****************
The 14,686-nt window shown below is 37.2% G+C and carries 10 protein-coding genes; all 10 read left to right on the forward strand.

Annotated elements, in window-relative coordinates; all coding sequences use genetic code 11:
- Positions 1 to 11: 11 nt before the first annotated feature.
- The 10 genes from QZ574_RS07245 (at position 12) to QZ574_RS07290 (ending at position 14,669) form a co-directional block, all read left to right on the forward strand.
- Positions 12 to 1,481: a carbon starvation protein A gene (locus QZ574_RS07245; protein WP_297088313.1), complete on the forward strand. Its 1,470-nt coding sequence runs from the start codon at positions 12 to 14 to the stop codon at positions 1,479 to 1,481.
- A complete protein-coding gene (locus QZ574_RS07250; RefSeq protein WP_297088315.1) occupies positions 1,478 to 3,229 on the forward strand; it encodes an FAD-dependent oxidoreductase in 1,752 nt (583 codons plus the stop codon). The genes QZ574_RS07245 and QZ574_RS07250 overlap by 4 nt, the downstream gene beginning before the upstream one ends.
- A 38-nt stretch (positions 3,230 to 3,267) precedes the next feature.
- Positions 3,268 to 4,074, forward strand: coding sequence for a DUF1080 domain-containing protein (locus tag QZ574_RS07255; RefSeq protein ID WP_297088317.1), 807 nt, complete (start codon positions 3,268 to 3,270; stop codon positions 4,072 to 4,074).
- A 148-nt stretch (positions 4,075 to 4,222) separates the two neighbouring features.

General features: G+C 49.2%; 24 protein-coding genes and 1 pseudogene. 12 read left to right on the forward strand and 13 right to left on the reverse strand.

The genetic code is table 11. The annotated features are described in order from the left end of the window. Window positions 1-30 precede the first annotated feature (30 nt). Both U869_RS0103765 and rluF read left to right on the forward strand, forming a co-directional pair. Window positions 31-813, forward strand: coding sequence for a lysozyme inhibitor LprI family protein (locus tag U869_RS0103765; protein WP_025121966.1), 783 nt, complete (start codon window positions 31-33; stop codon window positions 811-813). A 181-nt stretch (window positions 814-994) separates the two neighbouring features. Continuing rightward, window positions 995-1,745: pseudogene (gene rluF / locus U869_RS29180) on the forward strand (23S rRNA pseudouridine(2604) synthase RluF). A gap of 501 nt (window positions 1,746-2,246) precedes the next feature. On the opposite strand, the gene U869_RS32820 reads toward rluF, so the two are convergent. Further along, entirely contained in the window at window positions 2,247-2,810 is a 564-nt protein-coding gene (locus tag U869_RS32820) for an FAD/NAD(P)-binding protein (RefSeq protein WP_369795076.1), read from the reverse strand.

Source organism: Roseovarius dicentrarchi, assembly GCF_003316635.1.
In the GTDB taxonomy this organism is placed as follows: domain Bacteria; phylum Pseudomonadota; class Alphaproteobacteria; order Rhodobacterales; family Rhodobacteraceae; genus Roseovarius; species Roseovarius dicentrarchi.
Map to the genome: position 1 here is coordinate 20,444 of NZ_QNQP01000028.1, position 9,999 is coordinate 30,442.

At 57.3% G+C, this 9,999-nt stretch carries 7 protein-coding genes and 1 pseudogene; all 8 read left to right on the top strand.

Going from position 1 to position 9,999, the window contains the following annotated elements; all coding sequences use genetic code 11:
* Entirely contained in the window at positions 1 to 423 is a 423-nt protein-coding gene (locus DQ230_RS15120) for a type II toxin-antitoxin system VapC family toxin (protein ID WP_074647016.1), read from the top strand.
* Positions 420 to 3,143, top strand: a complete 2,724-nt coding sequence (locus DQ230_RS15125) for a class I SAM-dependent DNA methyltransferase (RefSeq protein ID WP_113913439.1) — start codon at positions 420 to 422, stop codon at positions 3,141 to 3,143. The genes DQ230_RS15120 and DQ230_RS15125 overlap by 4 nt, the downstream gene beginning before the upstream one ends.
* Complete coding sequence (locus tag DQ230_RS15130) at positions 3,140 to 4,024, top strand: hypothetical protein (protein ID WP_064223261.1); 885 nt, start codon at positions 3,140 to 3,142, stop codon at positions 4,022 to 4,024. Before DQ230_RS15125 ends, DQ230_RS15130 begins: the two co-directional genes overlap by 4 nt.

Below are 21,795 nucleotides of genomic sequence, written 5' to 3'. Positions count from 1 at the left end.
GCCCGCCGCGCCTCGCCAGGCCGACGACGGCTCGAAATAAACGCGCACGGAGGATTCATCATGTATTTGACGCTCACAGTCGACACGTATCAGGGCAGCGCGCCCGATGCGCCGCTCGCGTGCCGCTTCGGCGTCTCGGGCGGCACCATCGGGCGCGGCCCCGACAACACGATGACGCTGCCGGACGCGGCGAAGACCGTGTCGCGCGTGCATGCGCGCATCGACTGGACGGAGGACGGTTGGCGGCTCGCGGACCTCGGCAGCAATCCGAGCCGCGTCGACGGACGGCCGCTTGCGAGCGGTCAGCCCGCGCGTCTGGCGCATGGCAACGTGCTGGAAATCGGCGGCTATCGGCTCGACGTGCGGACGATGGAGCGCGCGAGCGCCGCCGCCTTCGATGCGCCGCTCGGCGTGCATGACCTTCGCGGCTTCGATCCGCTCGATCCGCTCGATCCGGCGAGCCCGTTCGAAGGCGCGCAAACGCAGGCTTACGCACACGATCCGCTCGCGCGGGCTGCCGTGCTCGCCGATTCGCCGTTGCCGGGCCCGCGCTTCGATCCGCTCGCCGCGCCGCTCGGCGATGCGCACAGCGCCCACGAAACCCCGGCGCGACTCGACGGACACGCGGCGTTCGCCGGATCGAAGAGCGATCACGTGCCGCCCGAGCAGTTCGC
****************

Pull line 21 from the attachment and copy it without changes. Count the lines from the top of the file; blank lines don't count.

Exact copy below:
GCCCGCCGCGCCTCGCCAGGCCGACGACGGCTCGAAATAAACGCGCACGGAGGATTCATCATGTATTTGACGCTCACAGTCGACACGTATCAGGGCAGCGCGCCCGATGCGCCGCTCGCGTGCCGCTTCGGCGTCTCGGGCGGCACCATCGGGCGCGGCCCCGACAACACGATGACGCTGCCGGACGCGGCGAAGACCGTGTCGCGCGTGCATGCGCGCATCGACTGGACGGAGGACGGTTGGCGGCTCGCGGACCTCGGCAGCAATCCGAGCCGCGTCGACGGACGGCCGCTTGCGAGCGGTCAGCCCGCGCGTCTGGCGCATGGCAACGTGCTGGAAATCGGCGGCTATCGGCTCGACGTGCGGACGATGGAGCGCGCGAGCGCCGCCGCCTTCGATGCGCCGCTCGGCGTGCATGACCTTCGCGGCTTCGATCCGCTCGATCCGCTCGATCCGGCGAGCCCGTTCGAAGGCGCGCAAACGCAGGCTTACGCACACGATCCGCTCGCGCGGGCTGCCGTGCTCGCCGATTCGCCGTTGCCGGGCCCGCGCTTCGATCCGCTCGCCGCGCCGCTCGGCGATGCGCACAGCGCCCACGAAACCCCGGCGCGACTCGACGGACACGCGGCGTTCGCCGGATCGAAGAGCGATCACGTGCCGCCCGAGCAGTTCGC